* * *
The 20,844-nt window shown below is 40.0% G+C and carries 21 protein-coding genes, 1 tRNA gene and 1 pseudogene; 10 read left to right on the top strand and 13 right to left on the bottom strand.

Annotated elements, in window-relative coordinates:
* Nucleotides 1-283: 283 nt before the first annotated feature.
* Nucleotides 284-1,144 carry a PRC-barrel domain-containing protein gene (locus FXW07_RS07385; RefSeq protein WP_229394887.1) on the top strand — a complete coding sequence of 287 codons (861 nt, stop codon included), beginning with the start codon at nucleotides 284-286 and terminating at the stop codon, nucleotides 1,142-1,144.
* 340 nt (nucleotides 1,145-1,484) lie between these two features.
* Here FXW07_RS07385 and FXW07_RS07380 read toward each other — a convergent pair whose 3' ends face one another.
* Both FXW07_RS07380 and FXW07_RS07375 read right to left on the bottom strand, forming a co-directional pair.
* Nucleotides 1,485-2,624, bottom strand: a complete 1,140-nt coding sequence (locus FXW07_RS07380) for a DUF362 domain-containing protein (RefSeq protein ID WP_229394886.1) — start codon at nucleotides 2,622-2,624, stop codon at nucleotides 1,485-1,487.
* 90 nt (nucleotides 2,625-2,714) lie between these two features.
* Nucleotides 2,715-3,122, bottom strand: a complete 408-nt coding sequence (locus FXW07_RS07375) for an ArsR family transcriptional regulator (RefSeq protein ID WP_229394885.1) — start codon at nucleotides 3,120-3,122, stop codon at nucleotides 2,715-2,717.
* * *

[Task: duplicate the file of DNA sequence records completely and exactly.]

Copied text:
The 20,844-nt window shown below is 40.0% G+C and carries 21 protein-coding genes, 1 tRNA gene and 1 pseudogene; 10 read left to right on the top strand and 13 right to left on the bottom strand.

Annotated elements, in window-relative coordinates:
* Nucleotides 1-283: 283 nt before the first annotated feature.
* Nucleotides 284-1,144 carry a PRC-barrel domain-containing protein gene (locus FXW07_RS07385; RefSeq protein WP_229394887.1) on the top strand — a complete coding sequence of 287 codons (861 nt, stop codon included), beginning with the start codon at nucleotides 284-286 and terminating at the stop codon, nucleotides 1,142-1,144.
* 340 nt (nucleotides 1,145-1,484) lie between these two features.
* Here FXW07_RS07385 and FXW07_RS07380 read toward each other — a convergent pair whose 3' ends face one another.
* Both FXW07_RS07380 and FXW07_RS07375 read right to left on the bottom strand, forming a co-directional pair.
* Nucleotides 1,485-2,624, bottom strand: a complete 1,140-nt coding sequence (locus FXW07_RS07380) for a DUF362 domain-containing protein (RefSeq protein ID WP_229394886.1) — start codon at nucleotides 2,622-2,624, stop codon at nucleotides 1,485-1,487.
* 90 nt (nucleotides 2,625-2,714) lie between these two features.
* Nucleotides 2,715-3,122, bottom strand: a complete 408-nt coding sequence (locus FXW07_RS07375) for an ArsR family transcriptional regulator (RefSeq protein ID WP_229394885.1) — start codon at nucleotides 3,120-3,122, stop codon at nucleotides 2,715-2,717.